The Benefits of Shipping Through Canada

With over 34 million residents who have similar interests as US consumers, Canada has become the top export destination of more than thirty-five states. Since entering the North American Free Trade Agreement in 1994, Canada has been USA’s largest trading partner and statistics show that trade with Canada is still growing so expanding into Canada should be a primary objective for all businesses looking to gain more market share.

Of all the freight that passes through the Canada / USA border, 82.2% is done on land by truck, rail and pipeline with truckloads making up the majority of that figure. The use of trucks for hauling freight is expected to grow at 4.7% per year, which is much greater than the growth rates of air at 1.7% and rail at 0.7%. Logistics professionals who operate where north meets south have forged a working relationship proving that cross-border cooperation can be a win-win situation.

What are the benefits of shipping to Canada?

U.S. companies should view Canada in both strategic and economic terms. Firstly, the Canadian dollar is extremely favourable to the export market and the United States in general. Cross border trade will grow faster than the overall economy which may experience setbacks. When the US went through a recession the Canadian dollar remained strong, and it opened up a large and eager market for American companies looking for alternative means of selling their goods and services. The Canadian market is far from saturated and both economies are conductive to growth.

Moreover, international shippers can avoid certain fees – such as harbour maintenance fees - by shipping through Canada instead of directly into the US. For example, if a vessel arrives in the Port of Vancouver or Montreal with goods from Asia that are destined for the United States they would be able to avoid the harbour fees because they didn’t come directly into the US via ocean freight. Shippers can also bypass the need to file an Importer Security Filing (ISF) when US bound shipments come through Canada. The ISF filings are mandated by U.S. Customs and Border Protection and are designed to identify high-risk cargo for inspections as it moves.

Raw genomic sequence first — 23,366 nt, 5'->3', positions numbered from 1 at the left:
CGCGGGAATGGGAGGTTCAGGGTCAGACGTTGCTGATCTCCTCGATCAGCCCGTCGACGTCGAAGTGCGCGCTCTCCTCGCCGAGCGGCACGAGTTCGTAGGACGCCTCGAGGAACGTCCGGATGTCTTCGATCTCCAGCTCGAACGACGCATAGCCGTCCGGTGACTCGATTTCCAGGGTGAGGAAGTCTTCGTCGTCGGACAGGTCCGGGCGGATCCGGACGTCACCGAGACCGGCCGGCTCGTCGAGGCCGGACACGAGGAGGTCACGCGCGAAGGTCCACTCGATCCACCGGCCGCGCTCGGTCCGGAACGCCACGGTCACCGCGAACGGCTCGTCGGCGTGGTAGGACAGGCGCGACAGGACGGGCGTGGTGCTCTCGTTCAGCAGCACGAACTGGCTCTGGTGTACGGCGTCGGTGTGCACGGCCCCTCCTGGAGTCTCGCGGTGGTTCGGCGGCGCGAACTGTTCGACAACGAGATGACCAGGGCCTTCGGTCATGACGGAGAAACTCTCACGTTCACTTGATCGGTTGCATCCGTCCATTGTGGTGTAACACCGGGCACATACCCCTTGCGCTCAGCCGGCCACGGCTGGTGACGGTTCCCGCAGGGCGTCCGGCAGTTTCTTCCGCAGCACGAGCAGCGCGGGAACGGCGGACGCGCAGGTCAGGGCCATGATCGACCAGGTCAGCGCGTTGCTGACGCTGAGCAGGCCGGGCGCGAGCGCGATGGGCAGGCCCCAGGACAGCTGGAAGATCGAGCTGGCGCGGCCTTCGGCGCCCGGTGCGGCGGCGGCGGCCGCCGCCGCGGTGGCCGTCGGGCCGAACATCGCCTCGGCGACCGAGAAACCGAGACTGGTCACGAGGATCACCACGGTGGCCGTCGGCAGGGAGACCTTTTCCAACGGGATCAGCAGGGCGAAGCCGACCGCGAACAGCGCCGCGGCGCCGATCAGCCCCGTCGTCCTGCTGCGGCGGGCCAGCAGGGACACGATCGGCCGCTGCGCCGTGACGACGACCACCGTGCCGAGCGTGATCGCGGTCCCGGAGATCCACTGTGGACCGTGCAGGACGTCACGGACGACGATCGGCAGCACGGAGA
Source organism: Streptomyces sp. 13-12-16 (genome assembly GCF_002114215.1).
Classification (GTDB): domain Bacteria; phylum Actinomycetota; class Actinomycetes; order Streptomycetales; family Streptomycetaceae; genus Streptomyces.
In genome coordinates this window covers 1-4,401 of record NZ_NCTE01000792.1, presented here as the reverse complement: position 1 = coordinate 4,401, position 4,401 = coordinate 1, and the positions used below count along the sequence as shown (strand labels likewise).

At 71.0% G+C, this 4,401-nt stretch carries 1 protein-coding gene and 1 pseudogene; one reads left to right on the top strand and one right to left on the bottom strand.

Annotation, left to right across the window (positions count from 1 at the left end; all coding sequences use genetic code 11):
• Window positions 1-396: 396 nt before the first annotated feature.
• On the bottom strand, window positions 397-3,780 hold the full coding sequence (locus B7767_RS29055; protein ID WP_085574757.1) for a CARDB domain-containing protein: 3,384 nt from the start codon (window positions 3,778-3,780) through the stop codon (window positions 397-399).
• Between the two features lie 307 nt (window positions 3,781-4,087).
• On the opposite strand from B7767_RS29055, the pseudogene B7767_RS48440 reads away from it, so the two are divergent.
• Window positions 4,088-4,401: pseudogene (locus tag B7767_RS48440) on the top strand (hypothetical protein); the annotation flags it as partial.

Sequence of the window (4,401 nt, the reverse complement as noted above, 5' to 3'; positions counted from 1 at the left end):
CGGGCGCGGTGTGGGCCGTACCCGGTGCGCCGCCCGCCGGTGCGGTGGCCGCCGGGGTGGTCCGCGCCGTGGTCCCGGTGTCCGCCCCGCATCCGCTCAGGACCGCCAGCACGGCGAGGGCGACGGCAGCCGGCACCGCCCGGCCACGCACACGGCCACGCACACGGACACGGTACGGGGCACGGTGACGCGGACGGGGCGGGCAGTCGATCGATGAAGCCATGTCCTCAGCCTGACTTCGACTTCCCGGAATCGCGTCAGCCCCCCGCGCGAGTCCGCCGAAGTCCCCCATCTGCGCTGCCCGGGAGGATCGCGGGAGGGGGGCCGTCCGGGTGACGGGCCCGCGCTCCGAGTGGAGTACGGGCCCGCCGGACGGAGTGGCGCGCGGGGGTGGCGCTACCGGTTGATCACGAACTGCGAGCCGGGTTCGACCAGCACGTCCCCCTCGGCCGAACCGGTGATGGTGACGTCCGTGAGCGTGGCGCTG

Another advantage of shipping to Canada is that transit times are generally shorter, with the BC port city of Prince Rupert being the shortest route from Asia to North America. For companies looking for quick and seamless delivery of their goods, shipping through Canada is becoming a more efficient and profitable solution.

Things to Know about Shipping to Canada

Although Canada is the United States’ largest trade partner, there are a few important differences that need to be taken into consideration before deciding to ship to Canada.

Since September 2001, security at the Canada/US border has tightened significantly which makes transit times longer than it used to be. Border wait times are publicly accessible through resources like , so being aware of and planning for these potential delays is manageable. The Canadian/US border is the most expansive and stretches across 8,891km of land and water with 119 border crossings throughout.

There are different regulations and compliance when shipping into Canada that you need to be aware of, which is why trusting a third party logistics company who has a dependable and experienced Canadian logistics system in place or partners with one is very important. They will already be aware of all of the differences within the regulations and will have planned for them accordingly. It is also crucial to ensure that your third party logistics company is multi-functional with the ability to quickly and dependably process reverse logistics as around 7% of good shipped are returned. The ability to seamlessly integrate this process will save you both time and money.